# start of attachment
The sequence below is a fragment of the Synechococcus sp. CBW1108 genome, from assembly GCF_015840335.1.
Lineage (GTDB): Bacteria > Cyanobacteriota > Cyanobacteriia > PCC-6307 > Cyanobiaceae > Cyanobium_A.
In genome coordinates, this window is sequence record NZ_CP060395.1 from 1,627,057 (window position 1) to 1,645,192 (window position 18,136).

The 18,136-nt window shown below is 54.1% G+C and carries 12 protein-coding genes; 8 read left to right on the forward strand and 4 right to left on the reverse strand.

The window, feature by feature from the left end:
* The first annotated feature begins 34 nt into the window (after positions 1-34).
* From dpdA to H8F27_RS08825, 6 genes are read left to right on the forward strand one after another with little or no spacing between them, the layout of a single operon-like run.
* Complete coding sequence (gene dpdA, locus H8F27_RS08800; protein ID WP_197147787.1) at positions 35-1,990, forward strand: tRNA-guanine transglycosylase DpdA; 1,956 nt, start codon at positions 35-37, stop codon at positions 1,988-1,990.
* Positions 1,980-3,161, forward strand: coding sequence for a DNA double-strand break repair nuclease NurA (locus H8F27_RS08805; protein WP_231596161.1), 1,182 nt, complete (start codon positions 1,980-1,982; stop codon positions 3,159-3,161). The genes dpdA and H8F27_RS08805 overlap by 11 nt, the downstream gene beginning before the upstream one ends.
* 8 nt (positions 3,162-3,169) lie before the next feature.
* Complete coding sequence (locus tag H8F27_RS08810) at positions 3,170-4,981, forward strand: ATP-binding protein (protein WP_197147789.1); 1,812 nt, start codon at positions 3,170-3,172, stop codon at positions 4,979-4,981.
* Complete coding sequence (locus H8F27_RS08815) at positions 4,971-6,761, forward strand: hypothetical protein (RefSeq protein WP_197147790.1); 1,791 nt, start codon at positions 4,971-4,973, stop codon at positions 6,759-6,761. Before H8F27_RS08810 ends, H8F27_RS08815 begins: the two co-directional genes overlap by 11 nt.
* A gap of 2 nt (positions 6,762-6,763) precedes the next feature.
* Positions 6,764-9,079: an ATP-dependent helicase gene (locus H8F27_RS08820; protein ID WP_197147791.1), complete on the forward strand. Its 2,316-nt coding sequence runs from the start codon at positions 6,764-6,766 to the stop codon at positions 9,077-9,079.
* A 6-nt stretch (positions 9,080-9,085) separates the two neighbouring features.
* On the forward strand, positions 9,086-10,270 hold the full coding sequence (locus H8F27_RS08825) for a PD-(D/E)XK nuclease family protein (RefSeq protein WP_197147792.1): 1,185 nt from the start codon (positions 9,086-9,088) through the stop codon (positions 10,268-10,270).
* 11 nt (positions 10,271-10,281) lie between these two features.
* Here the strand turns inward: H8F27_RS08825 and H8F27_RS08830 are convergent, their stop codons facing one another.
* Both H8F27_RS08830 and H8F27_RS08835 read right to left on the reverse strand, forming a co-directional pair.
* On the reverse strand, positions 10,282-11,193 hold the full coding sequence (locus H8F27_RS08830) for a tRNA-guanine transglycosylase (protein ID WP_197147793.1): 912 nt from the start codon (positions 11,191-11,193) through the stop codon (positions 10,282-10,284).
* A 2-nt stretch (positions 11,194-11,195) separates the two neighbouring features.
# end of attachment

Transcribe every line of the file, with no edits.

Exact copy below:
The sequence below is a fragment of the Synechococcus sp. CBW1108 genome, from assembly GCF_015840335.1.
Lineage (GTDB): Bacteria > Cyanobacteriota > Cyanobacteriia > PCC-6307 > Cyanobiaceae > Cyanobium_A.
In genome coordinates, this window is sequence record NZ_CP060395.1 from 1,627,057 (window position 1) to 1,645,192 (window position 18,136).

The 18,136-nt window shown below is 54.1% G+C and carries 12 protein-coding genes; 8 read left to right on the forward strand and 4 right to left on the reverse strand.

The window, feature by feature from the left end:
* The first annotated feature begins 34 nt into the window (after positions 1-34).
* From dpdA to H8F27_RS08825, 6 genes are read left to right on the forward strand one after another with little or no spacing between them, the layout of a single operon-like run.
* Complete coding sequence (gene dpdA, locus H8F27_RS08800; protein ID WP_197147787.1) at positions 35-1,990, forward strand: tRNA-guanine transglycosylase DpdA; 1,956 nt, start codon at positions 35-37, stop codon at positions 1,988-1,990.
* Positions 1,980-3,161, forward strand: coding sequence for a DNA double-strand break repair nuclease NurA (locus H8F27_RS08805; protein WP_231596161.1), 1,182 nt, complete (start codon positions 1,980-1,982; stop codon positions 3,159-3,161). The genes dpdA and H8F27_RS08805 overlap by 11 nt, the downstream gene beginning before the upstream one ends.
* 8 nt (positions 3,162-3,169) lie before the next feature.
* Complete coding sequence (locus tag H8F27_RS08810) at positions 3,170-4,981, forward strand: ATP-binding protein (protein WP_197147789.1); 1,812 nt, start codon at positions 3,170-3,172, stop codon at positions 4,979-4,981.
* Complete coding sequence (locus H8F27_RS08815) at positions 4,971-6,761, forward strand: hypothetical protein (RefSeq protein WP_197147790.1); 1,791 nt, start codon at positions 4,971-4,973, stop codon at positions 6,759-6,761. Before H8F27_RS08810 ends, H8F27_RS08815 begins: the two co-directional genes overlap by 11 nt.
* A gap of 2 nt (positions 6,762-6,763) precedes the next feature.
* Positions 6,764-9,079: an ATP-dependent helicase gene (locus H8F27_RS08820; protein ID WP_197147791.1), complete on the forward strand. Its 2,316-nt coding sequence runs from the start codon at positions 6,764-6,766 to the stop codon at positions 9,077-9,079.
* A 6-nt stretch (positions 9,080-9,085) separates the two neighbouring features.
* On the forward strand, positions 9,086-10,270 hold the full coding sequence (locus H8F27_RS08825) for a PD-(D/E)XK nuclease family protein (RefSeq protein WP_197147792.1): 1,185 nt from the start codon (positions 9,086-9,088) through the stop codon (positions 10,268-10,270).
* 11 nt (positions 10,271-10,281) lie between these two features.
* Here the strand turns inward: H8F27_RS08825 and H8F27_RS08830 are convergent, their stop codons facing one another.
* Both H8F27_RS08830 and H8F27_RS08835 read right to left on the reverse strand, forming a co-directional pair.
* On the reverse strand, positions 10,282-11,193 hold the full coding sequence (locus H8F27_RS08830) for a tRNA-guanine transglycosylase (protein ID WP_197147793.1): 912 nt from the start codon (positions 11,191-11,193) through the stop codon (positions 10,282-10,284).
* A 2-nt stretch (positions 11,194-11,195) separates the two neighbouring features.